What Is a Subindex?
The term subindex refers to a smaller component of a larger index that tracks the performance of a group of securities. The securities in a subindex are usually stocks that share common variables differentiating them from other securities in the larger index.
The characteristics of a subindex's components tend to be narrower and more specific than the broader ones that make up larger indexes, such as market capitalization, investment styles, or certain sectors.
A subindex may also be constructed from broader economic indexes that measure things like home prices, inflation, and consumer sentiment.
- A subindex is one made up of components of a larger index that share one or more common attributes.
- While large indexes are broader, subindexes are combined as a separate group because of common sub-characteristics shared by securities.
- Subindexes allow investors to value assets that are held in a basket.
- They may also be based on broader economic indexes that measure various economic trends, such as home prices and inflation.
- The S&P 500 is a large index that is divided into smaller subindexes based on the sectors of individual companies.
How Subindexes Work
Indexes are used throughout the financial and economic worlds. They are primarily used to help value assets that are held in a basket. These assets or securities usually share certain characteristics, such as market cap, investment styles (growth or value investing), or the industries they represent.
Indexes are typically composed of a hypothetical portfolio of securities. As such, investors can use them as benchmarks to track the performance of assets they hold. For instance, the S&P 500 tracks large-cap stocks, allowing investors to gauge the direction of the overall economy and track the performance of the large-cap stocks in their own portfolios.
As the name implies, a subindex is a group of securities that make up a larger classification. They are combined as a separate group because of common sub-characteristics shared by securities. For example, the S&P 500 has a number of subindexes that divide companies based on the sectors in which they operate, like health care and energy. These can be divided up even further into other subindexes based on the types of companies they represent, such as pharmaceuticals and gas companies.
Subindexes may also be based on broader economic indexes that measure various economic trends. For example, these subindexes may measure and weigh the importance of things like home prices and inflation. Subindexes also measure trends like consumer sentiment.
Think of a subindex the same way you would as a sub-survey that asks follow-ups to a larger group of questions. In this vein, a subindex tracks the performance of a smaller related group of securities that are part of the larger group of securities.
Rather than buy shares of every company in a given industry or sector, you can get exposure to all of them in a single investment by buying an index fund that aligns with a sector subindex. Such investments are called exchange-traded funds (ETFs). These vehicles allow smaller investors to buy a diversified basket of an entire grouping without a big cost. Commissions charged for ETFs, if any, may be low, and their expense ratios typically fall below 1%.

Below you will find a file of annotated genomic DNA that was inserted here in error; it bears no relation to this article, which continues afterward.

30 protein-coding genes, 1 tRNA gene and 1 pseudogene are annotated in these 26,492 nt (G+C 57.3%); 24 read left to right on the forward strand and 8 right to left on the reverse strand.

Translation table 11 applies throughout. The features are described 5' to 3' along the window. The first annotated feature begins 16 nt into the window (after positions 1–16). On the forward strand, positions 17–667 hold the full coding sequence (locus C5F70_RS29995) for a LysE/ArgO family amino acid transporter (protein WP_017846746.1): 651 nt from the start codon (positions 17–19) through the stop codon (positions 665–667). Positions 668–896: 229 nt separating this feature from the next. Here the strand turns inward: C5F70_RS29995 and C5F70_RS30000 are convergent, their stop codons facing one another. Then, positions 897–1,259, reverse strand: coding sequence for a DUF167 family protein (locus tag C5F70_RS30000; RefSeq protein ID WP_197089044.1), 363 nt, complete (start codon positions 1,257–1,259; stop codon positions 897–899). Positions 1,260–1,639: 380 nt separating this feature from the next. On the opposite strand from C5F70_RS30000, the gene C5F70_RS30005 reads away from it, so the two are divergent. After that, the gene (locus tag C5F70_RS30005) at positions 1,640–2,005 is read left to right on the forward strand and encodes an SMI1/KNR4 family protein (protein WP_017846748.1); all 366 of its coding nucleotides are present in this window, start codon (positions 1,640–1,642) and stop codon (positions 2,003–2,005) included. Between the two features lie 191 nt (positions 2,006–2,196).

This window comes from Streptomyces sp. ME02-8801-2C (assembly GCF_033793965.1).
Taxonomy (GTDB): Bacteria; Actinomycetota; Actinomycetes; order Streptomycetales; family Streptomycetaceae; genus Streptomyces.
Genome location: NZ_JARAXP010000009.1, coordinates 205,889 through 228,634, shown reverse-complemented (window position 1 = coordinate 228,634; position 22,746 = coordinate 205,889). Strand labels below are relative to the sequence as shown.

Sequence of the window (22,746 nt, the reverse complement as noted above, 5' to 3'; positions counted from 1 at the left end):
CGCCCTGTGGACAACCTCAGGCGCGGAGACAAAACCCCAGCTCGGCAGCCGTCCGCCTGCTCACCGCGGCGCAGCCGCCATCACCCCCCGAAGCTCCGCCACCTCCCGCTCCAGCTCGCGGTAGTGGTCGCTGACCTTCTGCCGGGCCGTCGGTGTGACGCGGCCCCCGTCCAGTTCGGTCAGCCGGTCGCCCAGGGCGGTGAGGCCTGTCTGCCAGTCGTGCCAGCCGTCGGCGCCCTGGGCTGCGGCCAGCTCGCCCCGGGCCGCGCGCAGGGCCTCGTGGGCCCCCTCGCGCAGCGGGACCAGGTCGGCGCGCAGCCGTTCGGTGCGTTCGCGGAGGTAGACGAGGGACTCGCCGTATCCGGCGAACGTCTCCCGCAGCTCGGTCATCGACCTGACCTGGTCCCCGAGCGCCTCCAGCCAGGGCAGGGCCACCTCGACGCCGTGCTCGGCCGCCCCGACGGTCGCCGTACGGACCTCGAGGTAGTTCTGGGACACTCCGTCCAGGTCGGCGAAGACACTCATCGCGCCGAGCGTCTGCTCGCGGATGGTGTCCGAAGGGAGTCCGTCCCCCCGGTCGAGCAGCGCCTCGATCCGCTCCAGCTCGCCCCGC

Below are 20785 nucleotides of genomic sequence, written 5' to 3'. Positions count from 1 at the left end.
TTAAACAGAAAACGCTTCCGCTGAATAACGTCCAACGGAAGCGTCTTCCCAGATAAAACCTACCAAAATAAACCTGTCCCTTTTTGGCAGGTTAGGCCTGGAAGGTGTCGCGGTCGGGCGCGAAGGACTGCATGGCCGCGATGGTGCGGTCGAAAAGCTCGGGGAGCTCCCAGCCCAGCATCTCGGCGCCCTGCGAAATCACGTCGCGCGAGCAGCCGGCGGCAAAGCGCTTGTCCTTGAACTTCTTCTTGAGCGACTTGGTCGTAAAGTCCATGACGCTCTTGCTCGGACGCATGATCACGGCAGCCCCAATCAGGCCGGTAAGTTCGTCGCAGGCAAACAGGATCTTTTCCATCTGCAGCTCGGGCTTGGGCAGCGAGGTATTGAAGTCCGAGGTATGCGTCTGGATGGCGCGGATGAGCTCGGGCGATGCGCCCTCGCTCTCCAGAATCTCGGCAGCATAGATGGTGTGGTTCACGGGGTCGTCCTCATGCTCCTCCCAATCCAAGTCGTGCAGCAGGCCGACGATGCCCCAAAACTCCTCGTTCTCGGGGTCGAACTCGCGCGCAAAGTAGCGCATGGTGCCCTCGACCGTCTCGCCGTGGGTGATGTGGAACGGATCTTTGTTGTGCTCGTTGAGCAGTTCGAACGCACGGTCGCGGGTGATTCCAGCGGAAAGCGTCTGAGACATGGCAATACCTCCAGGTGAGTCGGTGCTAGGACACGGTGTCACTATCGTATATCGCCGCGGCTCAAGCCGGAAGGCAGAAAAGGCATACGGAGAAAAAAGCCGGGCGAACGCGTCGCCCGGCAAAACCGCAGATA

ETFs are similar to mutual funds but trade like stocks and they allow an investor to get exposure to a wide range of investments in a sector or industry without needing to research individual stocks. Many financial advisors recommend that investors try to maintain a portfolio that offers good exposure to all of these industries and sectors.
Example of a Subindex
A grains subindex might only track soybeans, wheat, and corn, providing a snapshot of just one part of the overall agriculture sector index. Similarly, a copper subindex would track the performance of just one metal, while a broad-based metals index would track the performance of all metals.
The consumer discretionary sector consists of businesses that have demand that rises and falls based on general economic conditions, such as firms that sell washers and dryers, sporting goods, new cars, and diamond engagement rings. This sector contains at least twelve industries. Each of these industries has a corresponding subindex that an investor can buy into:
- Automobile components
- Diversified consumer services
- Hotels, restaurants, and leisure
- Household durables
- Internet and catalog retail
- Leisure products
- Multi-line retail
- Specialty retail
- Textile, apparel, and luxury goods.
Present Situation Index (PSI)
The Present Situation Index (PSI) is another example of a subindex. This one falls under the Consumer Confidence Index (CCI). The CCI is a broad measure of people's expectations about near-future economic performance, while the PSI emphasizes attitudes toward business and employment conditions.
The PSI is combined with another subindex, the Expectations Index, which asks consumers about their expectations for economic activity. Together, these two subindexes form the CCI, which is published each month by the Conference Board.